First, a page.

I don't think that anybody has inferred that the Titanic didn't sink as a result of it hitting an iceberg. The question is WHY. A well-seasoned captain and crew in an area known to occasionally have icebergs and the recent sightings and reports should have been enough to make them more careful.

What is the most likely theory, with some testimonial evidence, is that the Captain, having a new and powerful ship, wanted to set a new record for a transatlantic crossing. Instead of either slowing down or changing his course to a more southern and safer line he instead forged ahead.

There are also some indications that the Titanic had other problems. There was a fire aboard that night and the steel company that provided the steel for the construction of the Titanic didn't provide exactly the steel that they were contracted to sell. The difference in cost was small and the difference in the steel was small. That small difference though may have contributed to the speed that the Titanic went down.

We will never know all of the true facts of that disaster. Too many of the involved parties went down with the ship. Those that survived had no interest in accepting any blame and so any of the incriminating evidence that might have existed was lost and now only passed to us through repeated rumors of things said by people long gone.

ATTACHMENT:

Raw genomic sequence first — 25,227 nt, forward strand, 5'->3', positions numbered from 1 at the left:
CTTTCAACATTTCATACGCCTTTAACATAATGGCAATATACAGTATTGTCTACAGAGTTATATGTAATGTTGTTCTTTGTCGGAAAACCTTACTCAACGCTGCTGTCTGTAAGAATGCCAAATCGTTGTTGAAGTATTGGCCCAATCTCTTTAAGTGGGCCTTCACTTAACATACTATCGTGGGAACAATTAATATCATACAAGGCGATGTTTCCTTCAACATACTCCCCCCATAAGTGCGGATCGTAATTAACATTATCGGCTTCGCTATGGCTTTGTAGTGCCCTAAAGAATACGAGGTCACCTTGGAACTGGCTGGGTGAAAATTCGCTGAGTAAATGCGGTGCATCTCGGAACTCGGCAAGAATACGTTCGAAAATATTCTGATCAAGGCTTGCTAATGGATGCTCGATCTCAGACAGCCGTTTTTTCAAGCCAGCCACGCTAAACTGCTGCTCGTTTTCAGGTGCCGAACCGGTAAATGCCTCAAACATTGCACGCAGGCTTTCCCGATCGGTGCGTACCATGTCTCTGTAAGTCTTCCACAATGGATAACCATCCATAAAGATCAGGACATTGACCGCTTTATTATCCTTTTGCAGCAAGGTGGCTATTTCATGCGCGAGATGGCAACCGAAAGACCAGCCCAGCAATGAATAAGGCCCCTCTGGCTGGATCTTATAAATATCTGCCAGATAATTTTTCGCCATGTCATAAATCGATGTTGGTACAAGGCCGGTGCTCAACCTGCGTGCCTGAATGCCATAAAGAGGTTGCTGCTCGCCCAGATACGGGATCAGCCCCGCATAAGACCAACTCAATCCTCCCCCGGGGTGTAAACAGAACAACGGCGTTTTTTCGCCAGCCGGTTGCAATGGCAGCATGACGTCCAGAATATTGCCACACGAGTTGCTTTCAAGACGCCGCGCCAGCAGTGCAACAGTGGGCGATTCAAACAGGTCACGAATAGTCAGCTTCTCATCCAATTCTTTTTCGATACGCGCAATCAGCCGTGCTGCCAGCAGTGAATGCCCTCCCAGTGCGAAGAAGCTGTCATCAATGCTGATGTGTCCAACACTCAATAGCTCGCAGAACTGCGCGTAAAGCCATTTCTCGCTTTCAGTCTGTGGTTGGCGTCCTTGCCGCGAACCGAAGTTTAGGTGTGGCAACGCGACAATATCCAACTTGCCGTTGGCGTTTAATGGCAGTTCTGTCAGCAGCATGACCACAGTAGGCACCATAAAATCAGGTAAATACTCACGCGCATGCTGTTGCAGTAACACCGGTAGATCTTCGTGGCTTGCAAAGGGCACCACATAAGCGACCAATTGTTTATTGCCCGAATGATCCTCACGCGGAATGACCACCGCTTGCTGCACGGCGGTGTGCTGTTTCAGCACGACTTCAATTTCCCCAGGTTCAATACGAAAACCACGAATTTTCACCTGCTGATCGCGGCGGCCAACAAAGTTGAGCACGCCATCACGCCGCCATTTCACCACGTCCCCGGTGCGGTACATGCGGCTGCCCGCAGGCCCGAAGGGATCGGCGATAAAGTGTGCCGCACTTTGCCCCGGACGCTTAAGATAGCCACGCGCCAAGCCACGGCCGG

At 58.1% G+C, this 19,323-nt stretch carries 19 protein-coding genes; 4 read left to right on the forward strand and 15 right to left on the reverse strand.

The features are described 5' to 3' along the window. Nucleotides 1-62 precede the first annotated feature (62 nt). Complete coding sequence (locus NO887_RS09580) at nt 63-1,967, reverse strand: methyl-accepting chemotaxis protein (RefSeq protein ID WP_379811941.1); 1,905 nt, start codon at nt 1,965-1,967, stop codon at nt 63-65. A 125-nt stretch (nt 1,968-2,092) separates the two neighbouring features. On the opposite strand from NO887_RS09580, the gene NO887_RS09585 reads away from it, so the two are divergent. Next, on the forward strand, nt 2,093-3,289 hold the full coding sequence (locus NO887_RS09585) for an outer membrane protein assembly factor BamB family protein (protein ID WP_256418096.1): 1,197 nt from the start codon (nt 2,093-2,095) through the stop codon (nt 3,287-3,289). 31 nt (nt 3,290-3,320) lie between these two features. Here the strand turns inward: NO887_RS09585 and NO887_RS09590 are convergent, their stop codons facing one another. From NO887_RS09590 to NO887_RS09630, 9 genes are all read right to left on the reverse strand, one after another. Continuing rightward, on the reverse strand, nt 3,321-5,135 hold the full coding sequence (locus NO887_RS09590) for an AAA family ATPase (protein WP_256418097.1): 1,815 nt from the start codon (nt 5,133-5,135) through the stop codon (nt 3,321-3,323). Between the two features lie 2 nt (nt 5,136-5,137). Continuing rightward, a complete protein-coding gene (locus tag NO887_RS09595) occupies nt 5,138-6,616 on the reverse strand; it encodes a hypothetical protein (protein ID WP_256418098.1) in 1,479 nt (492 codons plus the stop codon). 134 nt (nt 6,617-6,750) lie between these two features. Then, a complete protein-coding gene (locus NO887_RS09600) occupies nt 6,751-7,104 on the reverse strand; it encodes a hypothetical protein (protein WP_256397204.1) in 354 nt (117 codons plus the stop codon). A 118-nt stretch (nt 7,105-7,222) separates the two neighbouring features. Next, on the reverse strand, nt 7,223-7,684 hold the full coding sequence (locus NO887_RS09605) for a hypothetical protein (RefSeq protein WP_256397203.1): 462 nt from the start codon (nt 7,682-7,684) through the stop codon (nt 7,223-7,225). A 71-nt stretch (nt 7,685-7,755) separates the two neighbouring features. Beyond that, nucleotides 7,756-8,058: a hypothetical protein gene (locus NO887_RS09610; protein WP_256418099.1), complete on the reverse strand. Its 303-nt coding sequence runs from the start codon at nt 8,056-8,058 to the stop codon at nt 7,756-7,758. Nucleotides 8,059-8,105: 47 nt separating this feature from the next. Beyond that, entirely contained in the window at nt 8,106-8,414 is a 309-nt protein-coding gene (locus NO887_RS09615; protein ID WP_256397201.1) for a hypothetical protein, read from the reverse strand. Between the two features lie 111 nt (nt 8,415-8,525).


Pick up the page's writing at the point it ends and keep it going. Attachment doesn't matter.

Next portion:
The fact is that the disaster was a combination of poor judgment on the part of the Captain and just really bad luck. The odds of a ship hitting an iceberg in those waters was similar to having two men shoot at each other at the same time and the bullets hitting head-on. Thousands of square miles of ocean and two very small objects.

Part of what happened was an imbalance of technologies. The ship was traveling faster than the ship could turn in the time that was left when the iceberg was spotted. Without the modern ability to spot another object in the dark and at long distances, they had just overlapped the ability of the time. A few years later and radar would have prevented this sort of thing.

Edited by DanL
Spelling repair